Losing is as much of a habit as winning, and the Boston Red Sox continued to feed their losing habit by falling 6-4 at the hands of their American League East rival, the Toronto Blue Jays, in Wednesday's game. The Red Sox's latest loss was their 24th in 45 contests and their losing has become an unsurprising endeavor. Whatever goodwill their 2013 World Series title engendered, the truth is that this season the Red Sox are a struggling club who cannot make the most important and winning plays to dig themselves out of their current doldrums.
For the most part, the defeat suffered by the Red Sox was a very ordinary one for the team this year. The four runs they scored was right in line with their average scoring output, which is a problem since the 2014 Red Sox are not a very good offensive team when it matters most. Sure, their season batting line ranks them as an above-average hitting team, but where they suffer is when they try to turn their hits and walks into runs. The Red Sox can buy the freshest ingredients from the grocery store; just do not ask them to actually transform those ingredients into an edible meal.
On Wednesday, the Red Sox put together another respectable hitting line, using their 42 plate appearances to compile a very respectable .282 BA/.333 OBP/.462 SLG/.349 wOBA, which even exceeded what they have done overall this year. Unfortunately for the Red Sox, they could not really exceed their failures at run creation as they could not spin those hits and walks of straw into run gold. Instead, the Red Sox hitters spent another nine innings failing to live up to their run expectancy states. Despite their prowess at the plate, the Red Sox only pushed across four runs because of their -0.63 RE24. They did not fail by much at scoring runs, but they still should have done better.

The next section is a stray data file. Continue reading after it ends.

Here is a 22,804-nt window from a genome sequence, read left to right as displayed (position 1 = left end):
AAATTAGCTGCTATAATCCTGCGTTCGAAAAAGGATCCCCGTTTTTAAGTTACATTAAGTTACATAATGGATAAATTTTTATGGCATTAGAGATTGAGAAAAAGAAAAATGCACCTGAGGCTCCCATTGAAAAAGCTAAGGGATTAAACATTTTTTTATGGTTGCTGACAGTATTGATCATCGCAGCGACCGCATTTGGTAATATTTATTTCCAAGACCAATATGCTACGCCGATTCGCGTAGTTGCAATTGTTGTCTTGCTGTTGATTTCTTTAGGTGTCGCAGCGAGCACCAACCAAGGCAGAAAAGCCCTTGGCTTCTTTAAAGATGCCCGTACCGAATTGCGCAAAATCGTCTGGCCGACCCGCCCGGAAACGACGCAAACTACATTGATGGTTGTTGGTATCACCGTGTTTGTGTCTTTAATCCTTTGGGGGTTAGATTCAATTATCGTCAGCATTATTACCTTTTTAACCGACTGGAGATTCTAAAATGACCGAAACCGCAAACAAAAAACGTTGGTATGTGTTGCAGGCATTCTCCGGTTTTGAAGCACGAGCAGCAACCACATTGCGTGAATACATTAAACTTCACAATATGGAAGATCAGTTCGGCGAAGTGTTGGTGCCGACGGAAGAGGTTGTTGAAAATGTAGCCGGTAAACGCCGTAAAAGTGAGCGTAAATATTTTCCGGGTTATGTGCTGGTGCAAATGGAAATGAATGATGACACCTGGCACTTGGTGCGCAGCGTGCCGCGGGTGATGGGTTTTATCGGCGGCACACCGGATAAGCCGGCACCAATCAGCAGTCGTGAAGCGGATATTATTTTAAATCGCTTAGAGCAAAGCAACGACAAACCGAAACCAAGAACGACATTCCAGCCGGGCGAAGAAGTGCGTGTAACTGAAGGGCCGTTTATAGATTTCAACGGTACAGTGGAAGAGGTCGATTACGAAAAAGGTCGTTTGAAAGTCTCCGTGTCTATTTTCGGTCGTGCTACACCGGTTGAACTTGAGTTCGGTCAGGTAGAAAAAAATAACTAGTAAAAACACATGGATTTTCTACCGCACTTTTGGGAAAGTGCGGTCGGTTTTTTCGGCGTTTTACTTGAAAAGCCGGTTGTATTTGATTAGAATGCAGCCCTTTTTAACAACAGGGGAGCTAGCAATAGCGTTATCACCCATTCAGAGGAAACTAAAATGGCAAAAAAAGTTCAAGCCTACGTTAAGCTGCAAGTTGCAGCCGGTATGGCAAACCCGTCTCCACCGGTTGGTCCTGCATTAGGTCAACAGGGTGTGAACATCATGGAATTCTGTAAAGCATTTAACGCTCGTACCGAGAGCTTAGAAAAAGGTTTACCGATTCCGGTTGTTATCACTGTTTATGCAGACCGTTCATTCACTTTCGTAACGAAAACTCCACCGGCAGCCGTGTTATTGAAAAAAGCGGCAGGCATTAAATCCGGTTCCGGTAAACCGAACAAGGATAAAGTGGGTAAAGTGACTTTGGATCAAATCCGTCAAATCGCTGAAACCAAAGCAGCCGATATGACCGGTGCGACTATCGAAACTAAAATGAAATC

One example of when the Red Sox were in line to score multiple runs but failed to do so was in the sixth inning when they loaded the bases with two outs, working their way to a run expectancy of 2.62. Grady Sizemore then struck out for the final out of the inning to ensure another empty-scoring inning for the team.
Only Shane Victorino's solo shot in the fourth inning and the three runs they scored in the eighth inning - albeit against one of the worst pitchers the Blue Jays had to offer - kept the Red Sox from another embarrassingly bad offensive performance. For a team that looks on the surface like the players should be able to knock in runs at will, the Red Sox are too often incompetent at driving in runs.
If the Red Sox had a lights-out pitching staff, then their offensive woes would not matter as much, but the Red Sox really only have a middling staff this season so when Clay Buchholz continues his disappointing season and gives up two home runs en route to allowing five runs in just 4.7 innings, the Red Sox really have no answers. It is not like they can expect their anemic-in-run-scoring-situations offense to pick up the slack when a starting pitcher of theirs gets hit hard.
Without the ability to perform in run-scoring situations at least comparably to how they perform in other situations at the plate, expect the Red Sox to lose many more games like Wednesday's defeat. Unless there is a turnaround soon, we will not be wondering if the Red Sox can rally and put together a postseason run, we will be left to surmise if this club can even keep their winning percentage above the .500 record. Given how they have played up to this point, which is right in line with their run differential, the answer might be that they are just not a winning team this season.